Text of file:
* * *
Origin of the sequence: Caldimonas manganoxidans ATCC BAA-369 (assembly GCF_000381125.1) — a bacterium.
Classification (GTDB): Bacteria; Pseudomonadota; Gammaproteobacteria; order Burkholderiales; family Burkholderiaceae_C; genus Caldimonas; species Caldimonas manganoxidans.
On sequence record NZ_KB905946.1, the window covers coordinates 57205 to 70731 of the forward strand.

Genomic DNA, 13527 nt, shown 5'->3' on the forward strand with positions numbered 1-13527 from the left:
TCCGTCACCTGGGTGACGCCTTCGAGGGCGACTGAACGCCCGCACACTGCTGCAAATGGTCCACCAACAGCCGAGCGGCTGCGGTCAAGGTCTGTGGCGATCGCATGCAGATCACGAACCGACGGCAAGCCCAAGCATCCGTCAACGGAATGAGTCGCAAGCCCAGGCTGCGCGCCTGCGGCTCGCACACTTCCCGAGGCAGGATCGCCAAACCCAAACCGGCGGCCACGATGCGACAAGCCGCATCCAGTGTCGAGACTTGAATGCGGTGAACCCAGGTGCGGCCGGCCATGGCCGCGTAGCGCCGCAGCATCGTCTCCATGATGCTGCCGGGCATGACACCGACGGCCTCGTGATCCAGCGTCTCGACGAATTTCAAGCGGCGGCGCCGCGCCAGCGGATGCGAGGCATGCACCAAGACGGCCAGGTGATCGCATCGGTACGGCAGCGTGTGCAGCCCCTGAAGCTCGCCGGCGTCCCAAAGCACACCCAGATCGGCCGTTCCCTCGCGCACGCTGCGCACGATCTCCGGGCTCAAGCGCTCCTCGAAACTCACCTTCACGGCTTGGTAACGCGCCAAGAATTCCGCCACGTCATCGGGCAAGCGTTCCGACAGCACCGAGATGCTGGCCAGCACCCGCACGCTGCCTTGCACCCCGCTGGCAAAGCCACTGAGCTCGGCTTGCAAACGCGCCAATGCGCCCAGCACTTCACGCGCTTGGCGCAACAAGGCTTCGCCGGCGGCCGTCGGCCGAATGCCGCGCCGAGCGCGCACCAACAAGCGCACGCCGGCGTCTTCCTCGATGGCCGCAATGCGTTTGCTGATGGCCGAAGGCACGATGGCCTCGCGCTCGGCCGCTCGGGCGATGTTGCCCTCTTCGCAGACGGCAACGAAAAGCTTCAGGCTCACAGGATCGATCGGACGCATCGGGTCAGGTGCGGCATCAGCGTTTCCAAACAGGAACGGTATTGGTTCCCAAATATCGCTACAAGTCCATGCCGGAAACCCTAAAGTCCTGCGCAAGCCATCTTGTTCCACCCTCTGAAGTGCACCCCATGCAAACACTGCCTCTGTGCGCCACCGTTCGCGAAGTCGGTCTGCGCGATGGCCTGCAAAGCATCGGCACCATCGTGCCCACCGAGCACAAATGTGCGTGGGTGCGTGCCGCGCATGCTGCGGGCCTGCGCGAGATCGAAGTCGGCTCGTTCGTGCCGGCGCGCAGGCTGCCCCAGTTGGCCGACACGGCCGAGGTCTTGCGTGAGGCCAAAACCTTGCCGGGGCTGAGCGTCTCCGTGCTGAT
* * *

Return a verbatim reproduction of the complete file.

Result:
Origin of the sequence: Caldimonas manganoxidans ATCC BAA-369 (assembly GCF_000381125.1) — a bacterium.
Classification (GTDB): Bacteria; Pseudomonadota; Gammaproteobacteria; order Burkholderiales; family Burkholderiaceae_C; genus Caldimonas; species Caldimonas manganoxidans.
On sequence record NZ_KB905946.1, the window covers coordinates 57205 to 70731 of the forward strand.

Genomic DNA, 13527 nt, shown 5'->3' on the forward strand with positions numbered 1-13527 from the left:
TCCGTCACCTGGGTGACGCCTTCGAGGGCGACTGAACGCCCGCACACTGCTGCAAATGGTCCACCAACAGCCGAGCGGCTGCGGTCAAGGTCTGTGGCGATCGCATGCAGATCACGAACCGACGGCAAGCCCAAGCATCCGTCAACGGAATGAGTCGCAAGCCCAGGCTGCGCGCCTGCGGCTCGCACACTTCCCGAGGCAGGATCGCCAAACCCAAACCGGCGGCCACGATGCGACAAGCCGCATCCAGTGTCGAGACTTGAATGCGGTGAACCCAGGTGCGGCCGGCCATGGCCGCGTAGCGCCGCAGCATCGTCTCCATGATGCTGCCGGGCATGACACCGACGGCCTCGTGATCCAGCGTCTCGACGAATTTCAAGCGGCGGCGCCGCGCCAGCGGATGCGAGGCATGCACCAAGACGGCCAGGTGATCGCATCGGTACGGCAGCGTGTGCAGCCCCTGAAGCTCGCCGGCGTCCCAAAGCACACCCAGATCGGCCGTTCCCTCGCGCACGCTGCGCACGATCTCCGGGCTCAAGCGCTCCTCGAAACTCACCTTCACGGCTTGGTAACGCGCCAAGAATTCCGCCACGTCATCGGGCAAGCGTTCCGACAGCACCGAGATGCTGGCCAGCACCCGCACGCTGCCTTGCACCCCGCTGGCAAAGCCACTGAGCTCGGCTTGCAAACGCGCCAATGCGCCCAGCACTTCACGCGCTTGGCGCAACAAGGCTTCGCCGGCGGCCGTCGGCCGAATGCCGCGCCGAGCGCGCACCAACAAGCGCACGCCGGCGTCTTCCTCGATGGCCGCAATGCGTTTGCTGATGGCCGAAGGCACGATGGCCTCGCGCTCGGCCGCTCGGGCGATGTTGCCCTCTTCGCAGACGGCAACGAAAAGCTTCAGGCTCACAGGATCGATCGGACGCATCGGGTCAGGTGCGGCATCAGCGTTTCCAAACAGGAACGGTATTGGTTCCCAAATATCGCTACAAGTCCATGCCGGAAACCCTAAAGTCCTGCGCAAGCCATCTTGTTCCACCCTCTGAAGTGCACCCCATGCAAACACTGCCTCTGTGCGCCACCGTTCGCGAAGTCGGTCTGCGCGATGGCCTGCAAAGCATCGGCACCATCGTGCCCACCGAGCACAAATGTGCGTGGGTGCGTGCCGCGCATGCTGCGGGCCTGCGCGAGATCGAAGTCGGCTCGTTCGTGCCGGCGCGCAGGCTGCCCCAGTTGGCCGACACGGCCGAGGTCTTGCGTGAGGCCAAAACCTTGCCGGGGCTGAGCGTCTCCGTGCTGAT